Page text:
The Surge to Emerge

The Surge to Emerge Emerging market stocks have performed poorly this year, but it's not time to write off this asset class just yet. Emerging market stocks still deserve an allocation in all but the most conservative, riskadverse investment portfolios.

How bad is it?
In 2004 through the end of August, the Vanguard Emerging Markets Stock Index Fund gained just 0.6%. Compare these results with 2003 when the fund surged 55%.

The Emerging Markets Stock Index Fund is designed to match the performance of the Select Emerging Markets Free Index of approximately 500 common stocks of companies located in emerging countries around the world. The 500 Index Fund mimics the S&P 500 Index, which is dominated by the stocks of large U.S. companies. These funds closely track their respective target indexes.

Emerging markets include the vast majority of the world's economies, countries such as Mexico, China, South Africa, and Singapore. Although many in number, the combined economic power of emerging markets pales in comparison to the world's top economic powerhouses: the United States, Japan, and several countries of Western Europe.

Strong Growth Projected
But this is changing. Emerging economies are growing rapidly and are projected to outpace growth in developed markets. For example, the average real gross domestic product (GDP) of Brazil, Russia, India, and China (the BRICs) is projected to increase 6.8% this year, then rise another 6% in 2005. Compare this growth to the more sedate projected average of developed economies: 3.6% this year and just 2.6% in 2005. Real GDP, by the way, excludes the effects of inflation. Last year Goldman Sachs predicted that in 40 years, the total output of the BRICs will be more than that of a group of six of the largest developed economies. An investor might expect to find the stock of companies in these fast-growing economies rather expensive. Not so.

To understand why, let's compare the P/E ratios of emerging market stocks with those of more developed markets. The P/E, or price/earnings ratio, is a common measure used to gauge how expensive a stock is. The higher this ratio, the more expensive the stock. Sometimes there's a good reason for a higher cost. Fast-growing companies, for example, generally have higher P/Es than slow growers.

In contrast, fast-growing emerging market stocks have lower P/Es on average than relatively sluggish large U.S. companies. At the end of June the average emerging-market company P/E was 13.6, compared with 21.7 for the S&P 500.

Fast growth and comparatively low prices, then, characterize today's emerging stock markets. Yet many investors are hesitant to invest overseas. Emerging market companies in particular have historically proved far riskier than domestic stocks. The economic, political, and legal development of emerging markets is judged less mature. Because of this, these investment markets are subjected to higher levels of default, corruption, political unrest, and property confiscation, just to name a few. Overshadowing all of this is currency risk, the possibility that the value of emerging currencies will have dropped when converted into U.S. dollars.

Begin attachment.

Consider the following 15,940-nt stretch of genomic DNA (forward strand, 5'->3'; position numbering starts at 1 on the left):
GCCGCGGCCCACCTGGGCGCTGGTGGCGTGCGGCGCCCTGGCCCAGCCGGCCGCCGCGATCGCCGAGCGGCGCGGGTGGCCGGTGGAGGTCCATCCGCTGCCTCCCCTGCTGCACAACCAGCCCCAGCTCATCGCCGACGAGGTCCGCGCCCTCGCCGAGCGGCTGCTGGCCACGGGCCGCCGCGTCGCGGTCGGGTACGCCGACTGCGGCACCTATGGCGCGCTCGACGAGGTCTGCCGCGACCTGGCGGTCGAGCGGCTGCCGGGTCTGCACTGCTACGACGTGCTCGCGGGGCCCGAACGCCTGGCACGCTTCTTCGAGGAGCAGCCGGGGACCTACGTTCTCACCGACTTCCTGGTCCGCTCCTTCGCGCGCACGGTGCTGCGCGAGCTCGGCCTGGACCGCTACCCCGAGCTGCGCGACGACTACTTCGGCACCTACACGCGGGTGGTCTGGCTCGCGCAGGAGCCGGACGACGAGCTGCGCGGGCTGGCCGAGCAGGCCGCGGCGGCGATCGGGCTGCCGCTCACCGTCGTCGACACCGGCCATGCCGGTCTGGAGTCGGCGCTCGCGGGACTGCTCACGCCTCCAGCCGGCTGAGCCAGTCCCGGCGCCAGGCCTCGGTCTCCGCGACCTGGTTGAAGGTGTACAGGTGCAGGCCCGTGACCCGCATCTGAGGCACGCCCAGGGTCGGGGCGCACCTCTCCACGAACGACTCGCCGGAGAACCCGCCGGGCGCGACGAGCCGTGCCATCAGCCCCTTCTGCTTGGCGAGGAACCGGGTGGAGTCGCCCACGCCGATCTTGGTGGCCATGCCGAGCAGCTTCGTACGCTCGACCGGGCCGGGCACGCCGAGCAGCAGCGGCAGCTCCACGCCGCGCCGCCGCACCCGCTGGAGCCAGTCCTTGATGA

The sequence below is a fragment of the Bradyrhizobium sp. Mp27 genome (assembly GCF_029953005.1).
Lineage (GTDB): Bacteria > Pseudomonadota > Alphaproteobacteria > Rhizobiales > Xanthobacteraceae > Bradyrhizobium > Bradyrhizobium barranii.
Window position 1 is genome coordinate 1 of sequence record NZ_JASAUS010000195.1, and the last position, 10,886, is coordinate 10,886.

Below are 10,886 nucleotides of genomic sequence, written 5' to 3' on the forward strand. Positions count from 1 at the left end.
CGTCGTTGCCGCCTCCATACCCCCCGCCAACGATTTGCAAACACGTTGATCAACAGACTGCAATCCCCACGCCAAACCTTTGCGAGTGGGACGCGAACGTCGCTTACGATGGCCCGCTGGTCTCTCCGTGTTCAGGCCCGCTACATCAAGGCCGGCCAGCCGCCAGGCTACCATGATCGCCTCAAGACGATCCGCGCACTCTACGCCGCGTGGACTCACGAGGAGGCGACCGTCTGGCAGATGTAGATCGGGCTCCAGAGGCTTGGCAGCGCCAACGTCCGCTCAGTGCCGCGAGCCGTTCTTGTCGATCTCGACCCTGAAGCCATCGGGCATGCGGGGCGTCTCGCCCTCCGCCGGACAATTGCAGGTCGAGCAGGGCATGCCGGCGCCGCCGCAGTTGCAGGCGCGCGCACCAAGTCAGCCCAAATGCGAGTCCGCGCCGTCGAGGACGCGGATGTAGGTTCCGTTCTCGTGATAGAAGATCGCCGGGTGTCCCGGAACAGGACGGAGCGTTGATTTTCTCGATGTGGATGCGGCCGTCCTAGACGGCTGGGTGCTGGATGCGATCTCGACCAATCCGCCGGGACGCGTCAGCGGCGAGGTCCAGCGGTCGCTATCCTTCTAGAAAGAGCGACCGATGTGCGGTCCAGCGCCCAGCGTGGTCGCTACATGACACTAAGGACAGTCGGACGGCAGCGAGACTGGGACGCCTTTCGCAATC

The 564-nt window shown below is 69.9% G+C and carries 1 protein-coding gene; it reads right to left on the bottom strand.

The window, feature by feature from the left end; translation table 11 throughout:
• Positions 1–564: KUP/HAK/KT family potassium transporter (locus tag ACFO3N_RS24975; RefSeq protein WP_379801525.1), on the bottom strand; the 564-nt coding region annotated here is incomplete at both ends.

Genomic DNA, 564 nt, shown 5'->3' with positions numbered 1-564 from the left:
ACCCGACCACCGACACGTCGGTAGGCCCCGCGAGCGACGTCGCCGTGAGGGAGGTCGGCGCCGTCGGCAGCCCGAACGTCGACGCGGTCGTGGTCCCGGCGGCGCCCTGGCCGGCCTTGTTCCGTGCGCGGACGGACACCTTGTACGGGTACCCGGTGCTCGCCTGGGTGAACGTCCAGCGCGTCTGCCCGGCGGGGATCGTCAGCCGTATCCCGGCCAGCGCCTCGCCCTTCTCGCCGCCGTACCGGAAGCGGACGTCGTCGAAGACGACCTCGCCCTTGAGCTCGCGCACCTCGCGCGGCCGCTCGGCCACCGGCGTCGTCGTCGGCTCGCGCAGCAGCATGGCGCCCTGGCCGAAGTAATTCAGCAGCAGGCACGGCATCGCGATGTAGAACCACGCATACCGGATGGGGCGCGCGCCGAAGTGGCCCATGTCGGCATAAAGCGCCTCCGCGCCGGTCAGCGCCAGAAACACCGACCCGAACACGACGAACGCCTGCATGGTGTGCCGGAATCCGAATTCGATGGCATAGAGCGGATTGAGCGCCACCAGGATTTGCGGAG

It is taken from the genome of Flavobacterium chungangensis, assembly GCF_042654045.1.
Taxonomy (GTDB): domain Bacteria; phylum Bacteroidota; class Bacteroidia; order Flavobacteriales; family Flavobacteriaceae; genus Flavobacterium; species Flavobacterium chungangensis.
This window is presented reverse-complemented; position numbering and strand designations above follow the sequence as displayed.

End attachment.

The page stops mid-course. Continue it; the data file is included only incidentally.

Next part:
A History of Problems
As this is being written, the Russian government is apparently taking over one of the country's major oil companies, Yukos, and investors have suffered significant loss. Argentina is still recovering from a 2001 debt default and subsequent currency devaluation that sent investors scurrying for the exits. There was a Mexican crisis in 1994-95, an Asian meltdown in 1997, and a Russian default in 1998. In each case, emerging markets plunged. In short, investing in emerging markets remains risky.

Let's not be too smug, however. The 1990s tech bubble and subsequent meltdown reminded us about stock market risk here in our own country. Today, we continue to have problems in the U.S. with accounting irregularities, bankruptcies, investor fraud, corruption, etc. Investing, whether at home or abroad, is inherently risky business.

Risks Should Continue to Decrease
Over time, emerging market risks should continue to decrease as these countries draw closer to the economic, political, and legal standards found in more developed economies. For example, the International Monetary Fund predicts continuing improvement in emerging country balance sheets. The credit rating agencies are starting to take notice. "Over the past five years there has been a steady increase in the credit quality of emerging markets issuers," reported bond management company Pimco in April, "with nearly 50 percent of the emerging market sovereign universe now rated investment-grade."

While the developed and developing economies of the world grow more interdependent and often prosper or suffer together, the pace of development among individual countries varies considerably. Moreover, emerging economies are increasingly trading and cooperating with each other. As this continues, emerging economies should become less dependent on and perhaps less affected by the fortunes of the developed economies. Thus emerging markets as an asset class should continue to diversify a portfolio and reduce overall risk.

Best Entry Point
Finally, not all emerging markets are created equal. It's a big job to evaluate these numerous economies and their companies. It's a job better left to a professional whose main responsibility is to monitor these temperamental markets. For most investors, then, the best entry point is through a low-cost noload mutual fund or exchange traded fund that invests in worldwide emerging markets.

Make sure, however, that your emerging market investment fits into an overall diversified portfolio allocation, and that you don't overdo it. An allocation of 5% or so of an overall portfolio is about right for most investors.

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